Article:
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Posted 13 Aug 2017

SimpleHelpers are here to save the day!

, 13 Aug 2017
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Helper methods should be simple, and these SimpleHelpers make your code simpler, too!

Introduction

Long ago, in a data center far away, there was a programmer who was tired of writing the same code over and over and over. He sipped his coffee, walked to the printer room to get the 400 pages of his source code, and then went back to his deck of punch cards and had an epiphany: What if I only write a single punch card to be reused from my other punch cards? I could save 40 punch cards (and about 50 pages of source code)!

The Helper Method was born.

OK, so maybe thats just a bit of a dramatization of what happened, but who knows? In an infinite universe Star Wars is a documentary somewhere. The point is that boilerplate code has been around a long time, and it has been a problem for just as long. Today we have Resharper and IDEs that magically tell you how to write better code. Instead of you figuring out the best way to write that block of code, you tell the IDE the gist of what you want and it will offer to reformat it for you.

But what about when the magic-black-box cant see the patterns in your boilerplate and wont help you. Do you get out your moldy box of reusable punch cards? No! You download GPS.SimpleHelpers from nuget.org and make your life a lot easier.

Background

GPS.SimpleHelpers is a collection of classes that speed you through your development of some truly gnarly use cases that theres just no good way to handle until lambdas came along and changed the world (for the better) forever.

Simple Helpers currently has three problem domains covered: code timing, exception handling, and data marshalling.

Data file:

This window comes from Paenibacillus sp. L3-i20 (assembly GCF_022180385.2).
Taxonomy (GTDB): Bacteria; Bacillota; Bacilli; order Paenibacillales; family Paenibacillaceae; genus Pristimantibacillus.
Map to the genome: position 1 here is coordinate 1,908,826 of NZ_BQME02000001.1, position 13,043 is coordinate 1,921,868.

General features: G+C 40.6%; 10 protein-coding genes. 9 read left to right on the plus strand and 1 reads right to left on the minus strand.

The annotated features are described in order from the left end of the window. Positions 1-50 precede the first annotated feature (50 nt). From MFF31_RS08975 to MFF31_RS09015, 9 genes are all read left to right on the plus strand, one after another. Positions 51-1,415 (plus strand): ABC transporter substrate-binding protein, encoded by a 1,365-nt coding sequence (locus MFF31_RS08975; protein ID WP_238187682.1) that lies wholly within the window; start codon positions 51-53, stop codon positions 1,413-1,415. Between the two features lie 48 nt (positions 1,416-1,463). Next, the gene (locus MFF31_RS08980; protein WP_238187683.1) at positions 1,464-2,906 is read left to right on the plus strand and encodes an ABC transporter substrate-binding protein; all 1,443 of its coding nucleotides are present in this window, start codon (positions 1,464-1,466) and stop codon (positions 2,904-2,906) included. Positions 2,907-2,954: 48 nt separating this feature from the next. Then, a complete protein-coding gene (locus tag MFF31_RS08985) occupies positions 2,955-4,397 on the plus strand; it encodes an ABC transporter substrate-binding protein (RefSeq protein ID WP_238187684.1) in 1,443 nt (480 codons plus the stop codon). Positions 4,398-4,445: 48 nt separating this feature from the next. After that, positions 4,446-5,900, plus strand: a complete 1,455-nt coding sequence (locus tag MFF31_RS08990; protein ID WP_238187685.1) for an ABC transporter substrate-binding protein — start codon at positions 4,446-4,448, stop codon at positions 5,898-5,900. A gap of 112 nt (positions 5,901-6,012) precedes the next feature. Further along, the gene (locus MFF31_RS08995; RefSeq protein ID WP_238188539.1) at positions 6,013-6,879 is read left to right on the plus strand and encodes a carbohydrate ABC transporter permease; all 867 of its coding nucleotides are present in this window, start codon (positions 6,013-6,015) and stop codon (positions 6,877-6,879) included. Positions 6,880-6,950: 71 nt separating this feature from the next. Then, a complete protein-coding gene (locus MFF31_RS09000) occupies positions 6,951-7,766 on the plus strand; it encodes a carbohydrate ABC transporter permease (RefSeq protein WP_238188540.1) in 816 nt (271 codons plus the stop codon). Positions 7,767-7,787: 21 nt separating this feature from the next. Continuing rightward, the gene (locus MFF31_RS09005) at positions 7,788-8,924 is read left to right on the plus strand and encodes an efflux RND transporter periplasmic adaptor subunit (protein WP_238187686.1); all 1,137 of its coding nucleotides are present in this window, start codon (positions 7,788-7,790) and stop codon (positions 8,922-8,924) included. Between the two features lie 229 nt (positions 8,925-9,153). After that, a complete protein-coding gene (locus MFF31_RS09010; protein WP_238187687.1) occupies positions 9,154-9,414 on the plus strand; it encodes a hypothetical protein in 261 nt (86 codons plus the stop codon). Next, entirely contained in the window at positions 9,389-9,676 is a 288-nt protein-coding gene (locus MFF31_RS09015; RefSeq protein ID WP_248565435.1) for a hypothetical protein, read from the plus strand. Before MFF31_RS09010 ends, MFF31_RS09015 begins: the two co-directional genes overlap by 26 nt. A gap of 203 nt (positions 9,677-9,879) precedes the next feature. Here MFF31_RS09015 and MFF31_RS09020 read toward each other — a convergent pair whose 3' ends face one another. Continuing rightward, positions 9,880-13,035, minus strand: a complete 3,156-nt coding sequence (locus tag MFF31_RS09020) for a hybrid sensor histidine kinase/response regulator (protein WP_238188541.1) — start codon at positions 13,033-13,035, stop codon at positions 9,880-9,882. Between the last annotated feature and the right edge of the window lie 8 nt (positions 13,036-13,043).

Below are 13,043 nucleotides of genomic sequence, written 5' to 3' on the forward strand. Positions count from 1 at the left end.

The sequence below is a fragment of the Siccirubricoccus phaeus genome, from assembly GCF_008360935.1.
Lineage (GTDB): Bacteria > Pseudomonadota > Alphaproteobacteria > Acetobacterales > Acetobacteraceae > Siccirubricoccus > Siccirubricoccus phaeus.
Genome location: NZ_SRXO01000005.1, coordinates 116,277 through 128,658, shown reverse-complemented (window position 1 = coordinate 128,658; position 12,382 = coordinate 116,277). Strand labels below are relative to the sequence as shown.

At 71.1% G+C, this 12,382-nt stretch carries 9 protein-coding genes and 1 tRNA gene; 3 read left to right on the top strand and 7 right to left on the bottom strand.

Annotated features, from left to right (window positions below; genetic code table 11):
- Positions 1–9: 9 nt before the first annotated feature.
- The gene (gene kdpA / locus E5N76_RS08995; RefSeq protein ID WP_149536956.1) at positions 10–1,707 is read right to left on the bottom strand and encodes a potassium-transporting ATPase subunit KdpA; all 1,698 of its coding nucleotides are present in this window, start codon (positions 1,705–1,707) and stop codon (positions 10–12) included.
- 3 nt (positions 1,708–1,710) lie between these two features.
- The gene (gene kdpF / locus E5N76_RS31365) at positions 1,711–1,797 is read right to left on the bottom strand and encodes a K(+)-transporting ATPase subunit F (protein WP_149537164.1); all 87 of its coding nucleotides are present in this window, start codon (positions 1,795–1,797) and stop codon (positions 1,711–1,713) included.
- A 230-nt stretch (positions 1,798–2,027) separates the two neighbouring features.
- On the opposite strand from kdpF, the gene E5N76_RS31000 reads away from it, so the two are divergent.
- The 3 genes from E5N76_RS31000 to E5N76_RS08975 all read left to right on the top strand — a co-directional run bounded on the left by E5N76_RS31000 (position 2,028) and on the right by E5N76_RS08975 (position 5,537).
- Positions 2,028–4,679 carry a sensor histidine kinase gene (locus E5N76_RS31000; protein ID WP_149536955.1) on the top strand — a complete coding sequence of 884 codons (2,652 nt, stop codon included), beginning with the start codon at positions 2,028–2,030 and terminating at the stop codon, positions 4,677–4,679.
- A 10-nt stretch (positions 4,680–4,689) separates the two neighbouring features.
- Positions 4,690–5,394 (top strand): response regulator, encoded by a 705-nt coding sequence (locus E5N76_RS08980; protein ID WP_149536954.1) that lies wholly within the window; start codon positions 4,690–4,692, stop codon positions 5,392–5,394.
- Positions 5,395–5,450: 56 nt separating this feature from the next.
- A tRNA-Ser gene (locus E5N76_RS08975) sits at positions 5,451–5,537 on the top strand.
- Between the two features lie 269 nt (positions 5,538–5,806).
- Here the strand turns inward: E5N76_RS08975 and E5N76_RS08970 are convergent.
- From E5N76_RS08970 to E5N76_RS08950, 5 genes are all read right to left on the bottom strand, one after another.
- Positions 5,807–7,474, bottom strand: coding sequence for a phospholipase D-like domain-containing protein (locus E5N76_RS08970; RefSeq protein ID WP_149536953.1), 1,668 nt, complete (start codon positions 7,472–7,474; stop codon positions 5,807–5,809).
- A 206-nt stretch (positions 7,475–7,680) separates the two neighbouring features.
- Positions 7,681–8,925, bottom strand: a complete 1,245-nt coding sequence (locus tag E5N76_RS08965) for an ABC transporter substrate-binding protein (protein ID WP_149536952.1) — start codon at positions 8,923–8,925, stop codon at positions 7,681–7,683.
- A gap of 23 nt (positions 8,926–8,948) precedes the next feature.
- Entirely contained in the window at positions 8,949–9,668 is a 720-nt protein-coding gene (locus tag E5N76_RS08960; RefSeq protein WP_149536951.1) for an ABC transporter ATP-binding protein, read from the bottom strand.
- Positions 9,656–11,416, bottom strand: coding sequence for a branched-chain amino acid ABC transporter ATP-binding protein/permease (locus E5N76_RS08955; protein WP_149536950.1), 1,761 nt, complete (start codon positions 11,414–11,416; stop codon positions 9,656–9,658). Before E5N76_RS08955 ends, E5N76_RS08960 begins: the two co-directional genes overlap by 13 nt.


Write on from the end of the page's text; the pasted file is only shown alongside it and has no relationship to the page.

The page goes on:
Using the Code

First, you can get the full source code from Github. If you dont care about the full source code and just want to start using GPS.SimpleHelpers, you can retrieve it from Nuget.org with your favorite package manager (I like paket) by installing package GPS.SimpleHelpers.

Stopwatch

First, lets talk about some of the most repetitive boilerplate code in your projects. Metrics gathering with the Stopwatch class. Weve all written this code before:

var sw = new Stopwatch();

sw.Start();

// Do something expensive

System.Diagnostics.Debug.WriteLine(sw.Elapsed);
sw.Stop();

Thats four lines of code too much! What if we could do all of that in one line of code?

StopwatchHelpers.TimeAction(() => /* Do something expensive */,
  e => Debug.WriteLine);

Now weve encapsulated the pattern and we dont have to keep writing the same boilerplate over and over.

Lets look at how we did that.

public static void TimeAction(Action action, Action<long> onFinish)
{
  var sw = new System.Diagnostics.Stopwatch();

  sw.Start();

  action();

  onFinish(sw.ElapsedMilliseconds);

  sw.Stop();
}

Its really the same code, we just take two Actions as input to be executed. One great thing about this technique is that you can encapsulate your logic for handling the elapsed time with something like this.

public void LogTimer(long elapsed)
{
  if(elapsed >= 1000) _log.DEBUG($RED ALERT! {elapsed} ms passed!);